0
int array1[4], array2[4] = {3, 6, 9, 12};
array1 = array2;

and this one:

void showValues (int nums [4][])
{
  for (rows = 0; rows < 4; rows++)
    for (cols = 0; cols < 5; cols++) // is this the line of error? cols is not declared for a size.
        cout << nums[rows][cols];
}
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Last Post by Alex Edwards
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You cannot assign (the contents of) one array to another with a simple assignment statement. You have to write code that assigns from array2 to array1 element by element.

In your function, the parameter must give the column dimension (second set of [ ] ), the row dimension doesn't matter. Since the number of rows can vary, it's typical to pass the row dimension as an additional parameter. Thus, you can write the function so that it can deal with array of any number of rows. Like this:

void showValues (int nums [ ][5], int n_rows )
{
   int r, c;
   for( r = 0; r < n_rows; r++ )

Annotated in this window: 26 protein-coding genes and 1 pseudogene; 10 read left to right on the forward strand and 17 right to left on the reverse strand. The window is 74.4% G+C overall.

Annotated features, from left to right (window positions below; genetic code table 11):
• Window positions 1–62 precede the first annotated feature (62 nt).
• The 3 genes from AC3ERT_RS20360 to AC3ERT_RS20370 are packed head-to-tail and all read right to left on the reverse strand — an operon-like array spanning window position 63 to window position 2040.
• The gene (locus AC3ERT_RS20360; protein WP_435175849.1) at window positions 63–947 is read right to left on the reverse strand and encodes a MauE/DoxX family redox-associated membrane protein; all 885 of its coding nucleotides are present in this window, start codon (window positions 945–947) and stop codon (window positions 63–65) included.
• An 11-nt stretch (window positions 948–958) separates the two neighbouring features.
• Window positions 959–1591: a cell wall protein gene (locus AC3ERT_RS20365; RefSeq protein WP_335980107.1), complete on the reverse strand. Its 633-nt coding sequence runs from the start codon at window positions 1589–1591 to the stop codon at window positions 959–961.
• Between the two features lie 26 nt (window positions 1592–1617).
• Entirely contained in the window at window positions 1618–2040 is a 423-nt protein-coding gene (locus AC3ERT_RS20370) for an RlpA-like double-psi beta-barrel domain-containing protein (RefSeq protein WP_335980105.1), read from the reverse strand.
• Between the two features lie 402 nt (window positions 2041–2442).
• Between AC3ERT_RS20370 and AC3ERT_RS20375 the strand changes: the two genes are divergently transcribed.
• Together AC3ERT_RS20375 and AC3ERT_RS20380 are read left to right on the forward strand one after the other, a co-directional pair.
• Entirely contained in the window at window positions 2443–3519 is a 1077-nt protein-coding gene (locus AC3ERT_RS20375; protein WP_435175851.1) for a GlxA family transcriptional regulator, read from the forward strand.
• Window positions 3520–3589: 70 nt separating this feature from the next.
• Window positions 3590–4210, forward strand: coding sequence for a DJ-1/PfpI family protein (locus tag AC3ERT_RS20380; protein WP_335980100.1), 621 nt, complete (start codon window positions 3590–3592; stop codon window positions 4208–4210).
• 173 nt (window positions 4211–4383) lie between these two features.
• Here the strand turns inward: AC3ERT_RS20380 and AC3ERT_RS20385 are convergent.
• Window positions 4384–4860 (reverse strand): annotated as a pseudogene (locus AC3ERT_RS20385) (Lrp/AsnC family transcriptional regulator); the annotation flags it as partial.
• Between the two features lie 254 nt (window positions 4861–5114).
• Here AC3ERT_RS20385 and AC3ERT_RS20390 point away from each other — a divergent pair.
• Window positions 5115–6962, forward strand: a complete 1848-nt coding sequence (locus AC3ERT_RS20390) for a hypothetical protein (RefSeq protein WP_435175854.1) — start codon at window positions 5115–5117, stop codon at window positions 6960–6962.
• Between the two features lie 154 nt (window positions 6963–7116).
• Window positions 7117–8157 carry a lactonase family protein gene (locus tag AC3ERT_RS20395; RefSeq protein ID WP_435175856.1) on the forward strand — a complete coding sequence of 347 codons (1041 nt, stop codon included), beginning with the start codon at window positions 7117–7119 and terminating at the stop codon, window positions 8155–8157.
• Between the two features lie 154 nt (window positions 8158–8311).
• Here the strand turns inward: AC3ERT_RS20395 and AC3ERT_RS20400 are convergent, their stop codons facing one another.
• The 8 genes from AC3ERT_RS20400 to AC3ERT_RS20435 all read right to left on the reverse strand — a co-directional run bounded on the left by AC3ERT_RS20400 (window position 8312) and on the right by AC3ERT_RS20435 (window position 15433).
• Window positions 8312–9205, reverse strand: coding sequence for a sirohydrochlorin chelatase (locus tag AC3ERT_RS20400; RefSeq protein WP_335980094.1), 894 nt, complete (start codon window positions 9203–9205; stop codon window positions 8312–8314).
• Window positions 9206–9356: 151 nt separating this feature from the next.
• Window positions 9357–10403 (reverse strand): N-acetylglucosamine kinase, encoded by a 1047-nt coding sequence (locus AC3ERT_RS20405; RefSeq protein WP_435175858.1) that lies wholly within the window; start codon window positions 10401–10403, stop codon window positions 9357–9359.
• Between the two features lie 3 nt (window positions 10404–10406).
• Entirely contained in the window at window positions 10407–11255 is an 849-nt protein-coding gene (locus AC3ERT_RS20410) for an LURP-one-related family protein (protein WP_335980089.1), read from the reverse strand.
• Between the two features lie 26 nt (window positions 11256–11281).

for( c = 0; c < 5; c++ )
         cout << nums[r][c] << "  ";
}
0
int array1[4], array2[4] = {3, 6, 9, 12};
array1 = array2;

and this one:

void showValues (int nums [4][])
{
  for (rows = 0; rows < 4; rows++)
    for (cols = 0; cols < 5; cols++) // is this the line of error? cols is not declared for a size.
        cout << nums[rows][cols];
}

In your first chunk of code, you could omit the 4 from the declaration of array2.

But the real issue is that array2 is a reference variable that cannot hold a variable amount of addresses. It cannot play the role of a pointer.

Although C++ treats arrays as pointers, they are more or less pointer * const types.
For example...

int val[4]; // array declared on the stack - cannot point to another address
int* const val2 = val; // declares a pointer thats contents can be modified but can only point to one address

in your second chunk of code, neither rows nor cols are declared inside your method, but they are assigned and used. I guess this is fine if they are global variables, but it isn't a best practice.

This topic has been dead for over six months. Start a new discussion instead.
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